Essential Sports Nutrition


Feeling "off" with your workout routine? Recharge with these tips

We all love to dream  big and working hard is not out of the question for us to reach our goals. 

But what about the days when you are feeling a bit "off"? 

Missing a workout due to weather is understandable. 
As much as we would all love perfect weather for training (everyday) the weather is out of our control. 

Here are a few of my tips from USA Triathlon that I wrote a while back, to help you understand what to focus on when your workout doesn't work out. 

Do you need more info on sport nutrition, workouts, strength training or daily nutrition to support your active lifestyle? 

Check out my TIPS page and PRE-BUILT PLANS 

Happy Training!


Happy Valentine's day smoothie

Strawberry chocolate ginger smoothie

30g protein powder (grams are protein amount. Vegan, soy or whey protein are fine).
1/2 tsp chopped ginger
1 large celery stick (chopped)
5 baby carrots
1/2 cup organic soy milk (or your choice of milk)
Dash of cinnamon
5 coffee beans (optional)
1 square dark chocolate (I used Ghirardelli 86% Cacao)
4 pineapple chunks
4 large strawberries
1/2 banana
1 tbsp chia seeds
3/4 cup water
1 cup ice cubes

1. Place ingredients in blender (except protein) and blend until ice is crushed. 
2. Add protein powder and blend until you reach your consistency needs (the longer you blend, the more volume you will make for a thicker smoothie). 
3. Optional - top with a little granola for a crunch in your glass.

Serves 2 people (16 ounces each person)
I recommend to treat this as a "meal" per person. This is a great way to recover from a workout or to just enjoy a smoothie as a balanced, wholesome meal, filled with flavor, vitamins, minerals and quality macronutrients. 

Happy Valentine's Day!!

You are an amazing, inspiring, hard working, motivating and passionate athlete or fitness enthusiast!!

Don't forget to thank your body today as you spread love to others. 

56 things that I love.

1. My family and Karel's family
2. Karel
3. My furry family (Campy, Smudla and Madison)
4. Animals and all creatures
5. Public speaking and changing lifestyles
6. Writing
7. Laughing and smiling
8. Positive people
9. Kind people
10. Passionate, inspiring and hard working individuals
11. Helping others
12. Traveling to new places
13. Local brick-oven pizza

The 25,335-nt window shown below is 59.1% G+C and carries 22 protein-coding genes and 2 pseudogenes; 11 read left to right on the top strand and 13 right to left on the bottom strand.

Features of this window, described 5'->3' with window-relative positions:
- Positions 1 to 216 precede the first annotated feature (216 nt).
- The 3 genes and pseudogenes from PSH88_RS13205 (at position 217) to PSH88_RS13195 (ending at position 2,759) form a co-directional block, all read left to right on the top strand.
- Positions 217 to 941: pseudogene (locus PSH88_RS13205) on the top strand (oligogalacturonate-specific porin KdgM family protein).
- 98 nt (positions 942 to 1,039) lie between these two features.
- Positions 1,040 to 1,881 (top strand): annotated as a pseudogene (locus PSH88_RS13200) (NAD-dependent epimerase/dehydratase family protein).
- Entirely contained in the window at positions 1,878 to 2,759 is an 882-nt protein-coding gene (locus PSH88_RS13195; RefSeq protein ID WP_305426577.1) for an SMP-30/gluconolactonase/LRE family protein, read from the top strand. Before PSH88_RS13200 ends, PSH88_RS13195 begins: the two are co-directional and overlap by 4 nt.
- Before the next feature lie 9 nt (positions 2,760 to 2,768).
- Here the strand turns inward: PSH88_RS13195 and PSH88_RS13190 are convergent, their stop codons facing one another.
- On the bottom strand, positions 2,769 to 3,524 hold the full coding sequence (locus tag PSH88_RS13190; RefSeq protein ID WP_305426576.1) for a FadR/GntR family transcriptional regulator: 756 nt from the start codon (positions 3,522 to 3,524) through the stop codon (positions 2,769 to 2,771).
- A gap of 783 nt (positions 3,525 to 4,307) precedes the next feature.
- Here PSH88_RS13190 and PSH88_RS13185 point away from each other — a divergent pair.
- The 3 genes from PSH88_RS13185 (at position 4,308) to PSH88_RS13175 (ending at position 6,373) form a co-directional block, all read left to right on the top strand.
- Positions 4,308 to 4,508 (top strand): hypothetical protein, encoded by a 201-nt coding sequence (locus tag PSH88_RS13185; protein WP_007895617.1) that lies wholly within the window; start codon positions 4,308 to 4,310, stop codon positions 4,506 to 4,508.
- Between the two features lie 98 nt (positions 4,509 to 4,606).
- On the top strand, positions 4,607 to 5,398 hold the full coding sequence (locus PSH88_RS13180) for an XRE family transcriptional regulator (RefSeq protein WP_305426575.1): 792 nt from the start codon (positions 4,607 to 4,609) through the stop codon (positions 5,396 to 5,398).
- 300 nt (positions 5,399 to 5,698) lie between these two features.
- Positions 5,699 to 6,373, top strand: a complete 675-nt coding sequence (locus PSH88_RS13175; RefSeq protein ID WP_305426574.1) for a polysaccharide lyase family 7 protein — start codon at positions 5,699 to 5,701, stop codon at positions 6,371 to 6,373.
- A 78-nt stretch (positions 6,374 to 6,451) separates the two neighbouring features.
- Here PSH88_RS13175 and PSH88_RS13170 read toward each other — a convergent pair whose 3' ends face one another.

14. Coffee and pastries in Europe
15. Water
16. Swimming
17. Biking
18. Triathlons
19. The Ironman distance triathlon
20. Challenging myself
21. Overcoming obstacles
22. Learning
23. Dreaming big
24. Sleep
25. Trail mix
26. Berries
27. My body and all it allows me to do
28. The human body in motion
29. The athletes that I coach
30. The athletes and fitness enthusiasts that I work with on nutrition
31. Changing lifestyles one bite and workout at a time. 
32. Being able to call myself a registered dietitian
33. Nature
34. Real food
35. Taking pictures of food
36. Farmers markets
37. Friends that will be there for me when I need them
38. Being there for my friends
39. Technology and science
40. Companies who have quality gear/products to keep my body happy and healthy
41. Massages
42. Finishing a hard workout or race
43. Comfy clothes
44. Music
45. New experiences
46. Making memories
47. Good news
48. Diversity 
49. Uplifting videos on
50. Life
51. Hard work
52. Reaching goals
53. Campy sleeping
54. Being a vegetarian since 10 years old
55. Setting new goals
56. Taking pictures 


Broccoli and tempeh ginger stir-fry

It's no fun coming home hungry after a long day/commute, evening workout or late meetings and feeling the pressure to cook. 

We all have crammed-packed schedules but even if you want more hours in the day to get everything done, you'd likely fill-up those hours as well. Rather then beating yourself up that you are failing on certain areas of you life that may improve your overall health, remind yourself that regardless if you find the time or make the time, you do have time that you may not be using wisely and nothing is more important to your busy life than keeping your body in good health.

You know a home cooked meal will make you feel great inside and with you in control of the portions, ingredients and timing, there is a lot to benefit from when it comes to preparing food at home.  So the hope is that when you make small changes with your diet and keep them up, you will feel the effects of those changes and not only form new healthy habits but you may also feel so good that you are even more motivated to change other areas of your life to feel even better.